A graphic making the rounds of social media depicts two young feminine-looking girls standing outside a locker room. The caption reads, “So, tell me, which girl shouldn’t be allowed in?” At first glance, it looks like a positive message with laudable intention. Our detractors imagine a guy in a dress when opposing transgender girls using female changing facilities at school. It visually highlights that transgender girls are, first and foremost, girls.
No one can dispute the picture’s timeliness. Recently, South Dakota came close to forbidding schools from allowing trans girls into female changing facilities after a bill easily passed both houses of the legislature there. Only a massive nationwide effort, teaming prominent transgender celebrities and spokespeople with local transgender youth, brought a last minute change of heart for Gov. Dennis Daugaard who initially refused to meet representatives of the transgender community. An even more restrictive bill is gaining steam in Tennessee after unanimous endorsement by lawmakers on a review committee. Transgender schoolchildren desperately need us to educate the country about their reality.
However, this image raises troubling issues.
You cannot tell which is the transgender girl. We’re to conclude that being indistinguishable from a cisgender girl qualifies her to use the girls’ locker room. In transgender circles that is known as “passing,” when a trans person’s gender history is not evident by looking. Vicious controversy surrounds that term. Many trans people revile it and refuse to engage in dialogue using it. Alas, no other agreed upon term exists.
Transgender people feel extraordinary pressure to pass. Passing privilege allows open movement without fear of harassment. It facilitates securing employment, making social connections and even finding safe housing. People won’t discriminate against someone they don’t know to be trans.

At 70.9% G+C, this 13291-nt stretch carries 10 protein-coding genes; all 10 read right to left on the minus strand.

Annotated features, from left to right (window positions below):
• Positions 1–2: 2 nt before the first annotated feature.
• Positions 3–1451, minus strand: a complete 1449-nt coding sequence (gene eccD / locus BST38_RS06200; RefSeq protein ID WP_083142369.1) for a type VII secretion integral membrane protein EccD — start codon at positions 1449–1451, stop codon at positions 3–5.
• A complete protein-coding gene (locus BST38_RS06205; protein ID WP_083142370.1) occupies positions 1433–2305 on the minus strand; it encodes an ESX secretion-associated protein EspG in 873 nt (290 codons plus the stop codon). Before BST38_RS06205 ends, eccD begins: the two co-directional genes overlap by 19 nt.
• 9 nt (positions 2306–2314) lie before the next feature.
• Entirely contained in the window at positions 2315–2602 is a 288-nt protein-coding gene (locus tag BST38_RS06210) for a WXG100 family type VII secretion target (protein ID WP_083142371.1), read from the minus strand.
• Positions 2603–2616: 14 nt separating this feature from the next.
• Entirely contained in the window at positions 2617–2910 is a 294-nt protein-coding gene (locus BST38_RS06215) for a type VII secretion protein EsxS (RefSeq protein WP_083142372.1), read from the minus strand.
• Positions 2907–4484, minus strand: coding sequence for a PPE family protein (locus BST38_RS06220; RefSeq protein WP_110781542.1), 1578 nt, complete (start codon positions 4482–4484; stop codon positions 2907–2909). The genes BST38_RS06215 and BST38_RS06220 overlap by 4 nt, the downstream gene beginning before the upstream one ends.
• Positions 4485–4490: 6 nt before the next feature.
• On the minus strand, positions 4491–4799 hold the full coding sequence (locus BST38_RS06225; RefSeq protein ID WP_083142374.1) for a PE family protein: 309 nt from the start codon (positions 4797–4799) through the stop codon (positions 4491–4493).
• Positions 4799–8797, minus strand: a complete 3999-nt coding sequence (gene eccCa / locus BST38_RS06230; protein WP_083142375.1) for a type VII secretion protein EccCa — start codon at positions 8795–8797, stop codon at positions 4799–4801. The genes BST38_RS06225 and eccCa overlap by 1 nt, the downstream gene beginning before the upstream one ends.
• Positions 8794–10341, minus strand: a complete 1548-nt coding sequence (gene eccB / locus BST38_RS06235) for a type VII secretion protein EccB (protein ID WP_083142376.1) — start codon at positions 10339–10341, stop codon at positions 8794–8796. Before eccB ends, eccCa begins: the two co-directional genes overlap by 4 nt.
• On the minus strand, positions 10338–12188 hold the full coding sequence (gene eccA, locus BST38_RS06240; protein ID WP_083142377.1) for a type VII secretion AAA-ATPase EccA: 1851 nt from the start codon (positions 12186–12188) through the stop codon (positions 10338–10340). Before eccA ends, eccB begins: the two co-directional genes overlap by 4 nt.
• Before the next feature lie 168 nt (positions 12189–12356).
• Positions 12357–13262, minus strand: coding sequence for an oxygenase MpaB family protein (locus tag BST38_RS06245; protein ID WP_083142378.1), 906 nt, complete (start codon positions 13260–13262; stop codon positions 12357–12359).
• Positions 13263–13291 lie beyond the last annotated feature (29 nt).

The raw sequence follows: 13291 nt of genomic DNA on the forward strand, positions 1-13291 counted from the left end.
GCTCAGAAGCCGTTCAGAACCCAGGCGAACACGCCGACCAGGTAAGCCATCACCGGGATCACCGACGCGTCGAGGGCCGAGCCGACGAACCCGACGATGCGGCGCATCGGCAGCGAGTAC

The difficulty of becoming passable varies widely, depending heavily on facial and bone structure and response to hormone therapy. For many, passing involves multiple surgeries with costs in the tens of thousands, and insurance coverage is spotty. Passability becomes a socio-economic indicator, more available to wealthier trans people and those with access to high-quality transition-related health care.
Some trans people’s body shape and size defy any medical intervention to help them pass. However, men and women who do not pass are no less male and no less female, every bit as deserving of access to spaces available to other members of their gender. The mindset that passability affects one’s entitlement to use a locker room leads us in a dangerous direction, essentially amounting to discrimination based on appearance.
Unfortunately, the graphic’s worldview seems widespread among people with little personal knowledge of how trans people live. Images of feminine trans women in the men’s room or buff trans guys in the ladies’ are incongruous and jarring, even to those having little familiarity with transgender issues. We are powerfully tempted to incorporate such images in campaigns against restrictive restroom measures, such as the #WeJustWantToPee selfies.
Effective as those images seem, we need to resist such temptation. Basing our case for restroom and locker room access on the notion that those who look female belong in female spaces wins us ground, but only at the cost of compounding the pressure trans people already feel to conform to gender expectations imposed by our culture. If we insist that trans men and women resemble our general notion of what men or women ought to look like, we not only reinforce gender stereotypes but also disproportionately oppress those who can’t or prefer not to live up to those stereotypes.
The South Dakota victory was not won by presenting impactful images. Instead, the transgender students the law would mistreat were humanized by airing their stories and acquainting decision makers with the realities of their lives. That needs to be our goal in future efforts if we are truly to move toward a world where the entire spectrum of appearances, gender identities, and presentations can live comfortably and safely.
Suzi Chase is a Maryland-based freelance writer.
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